A recent Fox 4 report pits the gangsta -- sorry, *cough* -- reality rap of local rhymesmith Black Walt against the "golden door"-seeking Mayor Pro-temp and Adhoc leader Alvin Brooks. Does Brooks throw his hands in the air like he just don't care at hearing Walt's tales of urban violence? What do you think? (Transcript here.)
The most important thing I got out of this video is that Black Walt's new album, Exclusive, is coming out sometime next month. (That's a really cool cover, by the way.) The second most important thing I got is that, as predicted, community leaders still can't make room in their ideologies for the fact that rappers aren't going to change their tune just because the old folks want to hear something more "positive." Anytime you bring in someone from outside the culture of gangsta rap -- whether it's a city politician or a TV news crew -- they're always going to focus on the lyrics.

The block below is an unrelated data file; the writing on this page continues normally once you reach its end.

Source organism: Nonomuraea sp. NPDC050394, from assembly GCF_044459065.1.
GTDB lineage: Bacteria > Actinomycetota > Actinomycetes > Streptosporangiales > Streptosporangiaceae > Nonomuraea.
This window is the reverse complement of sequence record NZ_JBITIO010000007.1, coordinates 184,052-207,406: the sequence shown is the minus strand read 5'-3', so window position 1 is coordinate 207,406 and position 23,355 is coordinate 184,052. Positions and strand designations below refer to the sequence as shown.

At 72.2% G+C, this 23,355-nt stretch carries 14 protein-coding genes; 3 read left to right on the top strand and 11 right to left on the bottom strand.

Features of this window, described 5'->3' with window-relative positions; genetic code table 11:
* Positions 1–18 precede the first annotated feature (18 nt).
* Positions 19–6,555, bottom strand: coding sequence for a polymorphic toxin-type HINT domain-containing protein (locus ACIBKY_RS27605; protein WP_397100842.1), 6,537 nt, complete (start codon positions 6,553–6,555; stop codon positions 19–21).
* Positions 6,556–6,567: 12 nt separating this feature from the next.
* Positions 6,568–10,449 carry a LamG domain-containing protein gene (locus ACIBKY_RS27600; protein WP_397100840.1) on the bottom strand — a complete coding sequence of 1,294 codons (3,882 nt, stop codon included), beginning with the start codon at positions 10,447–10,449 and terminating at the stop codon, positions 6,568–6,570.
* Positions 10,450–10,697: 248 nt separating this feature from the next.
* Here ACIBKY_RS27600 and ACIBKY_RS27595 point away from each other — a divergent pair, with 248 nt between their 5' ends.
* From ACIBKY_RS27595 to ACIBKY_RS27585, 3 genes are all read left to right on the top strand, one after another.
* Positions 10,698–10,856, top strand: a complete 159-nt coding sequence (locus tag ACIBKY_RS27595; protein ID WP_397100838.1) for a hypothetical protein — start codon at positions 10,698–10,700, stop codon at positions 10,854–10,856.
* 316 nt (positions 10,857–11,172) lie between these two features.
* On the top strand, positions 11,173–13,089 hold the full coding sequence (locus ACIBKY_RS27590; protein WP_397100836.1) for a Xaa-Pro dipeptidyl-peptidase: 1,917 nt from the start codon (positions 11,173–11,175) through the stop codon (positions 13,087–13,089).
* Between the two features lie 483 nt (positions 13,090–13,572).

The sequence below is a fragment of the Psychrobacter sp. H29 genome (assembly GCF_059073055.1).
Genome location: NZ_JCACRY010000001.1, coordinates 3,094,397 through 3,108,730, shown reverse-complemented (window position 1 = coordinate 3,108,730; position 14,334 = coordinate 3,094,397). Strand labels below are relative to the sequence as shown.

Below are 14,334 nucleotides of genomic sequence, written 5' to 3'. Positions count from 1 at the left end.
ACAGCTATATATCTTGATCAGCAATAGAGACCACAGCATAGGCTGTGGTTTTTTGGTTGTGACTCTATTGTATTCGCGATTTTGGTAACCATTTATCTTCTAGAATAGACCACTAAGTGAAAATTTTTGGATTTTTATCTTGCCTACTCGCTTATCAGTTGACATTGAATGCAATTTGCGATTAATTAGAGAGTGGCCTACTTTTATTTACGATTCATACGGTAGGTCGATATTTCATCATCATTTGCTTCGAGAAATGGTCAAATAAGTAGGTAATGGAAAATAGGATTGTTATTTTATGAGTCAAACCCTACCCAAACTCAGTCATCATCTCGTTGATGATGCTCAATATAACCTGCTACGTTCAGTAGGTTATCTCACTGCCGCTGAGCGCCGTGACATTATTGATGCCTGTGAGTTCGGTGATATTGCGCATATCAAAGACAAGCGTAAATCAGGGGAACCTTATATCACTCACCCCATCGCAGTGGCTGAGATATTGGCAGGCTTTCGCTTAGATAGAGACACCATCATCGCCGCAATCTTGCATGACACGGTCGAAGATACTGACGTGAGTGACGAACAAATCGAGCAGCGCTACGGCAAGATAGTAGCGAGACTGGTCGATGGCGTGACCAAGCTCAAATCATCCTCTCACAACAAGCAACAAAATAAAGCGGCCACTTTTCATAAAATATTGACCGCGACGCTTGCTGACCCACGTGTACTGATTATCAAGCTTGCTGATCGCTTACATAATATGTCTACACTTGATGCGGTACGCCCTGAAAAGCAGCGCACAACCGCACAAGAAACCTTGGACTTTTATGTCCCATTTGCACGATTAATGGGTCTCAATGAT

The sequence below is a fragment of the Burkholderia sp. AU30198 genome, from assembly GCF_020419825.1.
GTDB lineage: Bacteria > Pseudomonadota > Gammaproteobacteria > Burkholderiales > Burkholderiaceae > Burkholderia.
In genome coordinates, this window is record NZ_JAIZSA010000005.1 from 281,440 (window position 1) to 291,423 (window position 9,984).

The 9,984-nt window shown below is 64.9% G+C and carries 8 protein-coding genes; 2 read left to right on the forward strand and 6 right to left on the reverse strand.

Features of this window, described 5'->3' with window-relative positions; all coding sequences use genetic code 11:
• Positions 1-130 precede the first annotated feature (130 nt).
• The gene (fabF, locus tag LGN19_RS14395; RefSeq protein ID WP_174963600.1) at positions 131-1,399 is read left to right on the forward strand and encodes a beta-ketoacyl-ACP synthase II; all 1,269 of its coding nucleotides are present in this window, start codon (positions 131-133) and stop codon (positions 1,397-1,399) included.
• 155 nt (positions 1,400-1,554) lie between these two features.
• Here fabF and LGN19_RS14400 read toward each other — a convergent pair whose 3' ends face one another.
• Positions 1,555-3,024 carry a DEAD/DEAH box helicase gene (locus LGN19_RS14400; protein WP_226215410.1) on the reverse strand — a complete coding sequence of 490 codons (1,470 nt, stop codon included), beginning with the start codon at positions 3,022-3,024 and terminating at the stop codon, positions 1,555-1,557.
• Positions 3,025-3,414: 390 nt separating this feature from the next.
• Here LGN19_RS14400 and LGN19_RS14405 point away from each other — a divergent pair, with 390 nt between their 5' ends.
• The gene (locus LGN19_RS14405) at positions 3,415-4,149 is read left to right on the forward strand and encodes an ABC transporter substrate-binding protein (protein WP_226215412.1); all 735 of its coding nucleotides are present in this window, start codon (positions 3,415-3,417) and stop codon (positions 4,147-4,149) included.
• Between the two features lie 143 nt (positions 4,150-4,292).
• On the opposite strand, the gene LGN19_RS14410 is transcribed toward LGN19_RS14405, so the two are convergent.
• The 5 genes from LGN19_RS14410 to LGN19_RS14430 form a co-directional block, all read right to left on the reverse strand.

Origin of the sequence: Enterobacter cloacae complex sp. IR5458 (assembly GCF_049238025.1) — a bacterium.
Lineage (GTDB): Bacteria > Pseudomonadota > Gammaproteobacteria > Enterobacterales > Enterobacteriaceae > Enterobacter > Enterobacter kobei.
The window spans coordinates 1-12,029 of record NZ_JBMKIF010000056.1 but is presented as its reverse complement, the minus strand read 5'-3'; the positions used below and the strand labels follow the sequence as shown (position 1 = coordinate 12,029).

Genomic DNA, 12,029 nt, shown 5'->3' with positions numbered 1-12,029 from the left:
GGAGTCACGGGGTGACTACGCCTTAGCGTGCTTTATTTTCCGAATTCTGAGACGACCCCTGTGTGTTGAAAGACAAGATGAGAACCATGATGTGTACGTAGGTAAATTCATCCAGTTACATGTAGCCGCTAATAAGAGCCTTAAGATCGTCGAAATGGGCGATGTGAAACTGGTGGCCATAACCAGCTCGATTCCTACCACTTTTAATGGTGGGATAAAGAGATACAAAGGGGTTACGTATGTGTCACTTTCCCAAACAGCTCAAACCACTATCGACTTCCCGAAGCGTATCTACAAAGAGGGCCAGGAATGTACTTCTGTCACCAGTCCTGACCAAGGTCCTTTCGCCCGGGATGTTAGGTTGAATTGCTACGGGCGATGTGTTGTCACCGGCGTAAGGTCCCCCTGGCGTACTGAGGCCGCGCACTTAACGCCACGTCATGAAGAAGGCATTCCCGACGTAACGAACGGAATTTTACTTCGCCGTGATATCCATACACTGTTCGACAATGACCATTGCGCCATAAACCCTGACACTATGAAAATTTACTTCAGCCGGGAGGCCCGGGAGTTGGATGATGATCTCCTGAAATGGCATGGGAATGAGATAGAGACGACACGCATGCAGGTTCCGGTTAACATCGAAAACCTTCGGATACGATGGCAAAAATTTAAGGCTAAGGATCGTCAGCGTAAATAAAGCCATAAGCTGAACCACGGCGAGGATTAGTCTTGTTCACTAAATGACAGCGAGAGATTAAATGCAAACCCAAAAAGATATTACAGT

So how about this: How about we all just take the lyrics as a given? How about we just take for granted that hardcore gangsta/reality/whateveryouwannacallit lyrics are going to contain violence, bad language, glorification of spending money on things you don't need, etc. etc. and just fucking move on? Hell, let's enjoy it! (Or if you can't enjoy it, at least accept the fact that others are going to.) This is folk music. It's not going to change unless the environment in which it's created changes first, and when that happens, it'll be a natural process. By the same token, there is absolutely no way to change the environment by forcing change onto the music.
I'm not saying this is the case with Brooks -- he just happened to be interviewed for this story -- but for many politicians and uptight old fogies, rap lyrics are a straw-man target that makes an easy (and illogical) substitute for a real social issue. Rap lyrics aren't an issue -- they're a fact. Like Black Walt says, rappers aren't encouraging their listeners to do what's in their songs -- the songs are just stories. Chill the fuck out, y'all.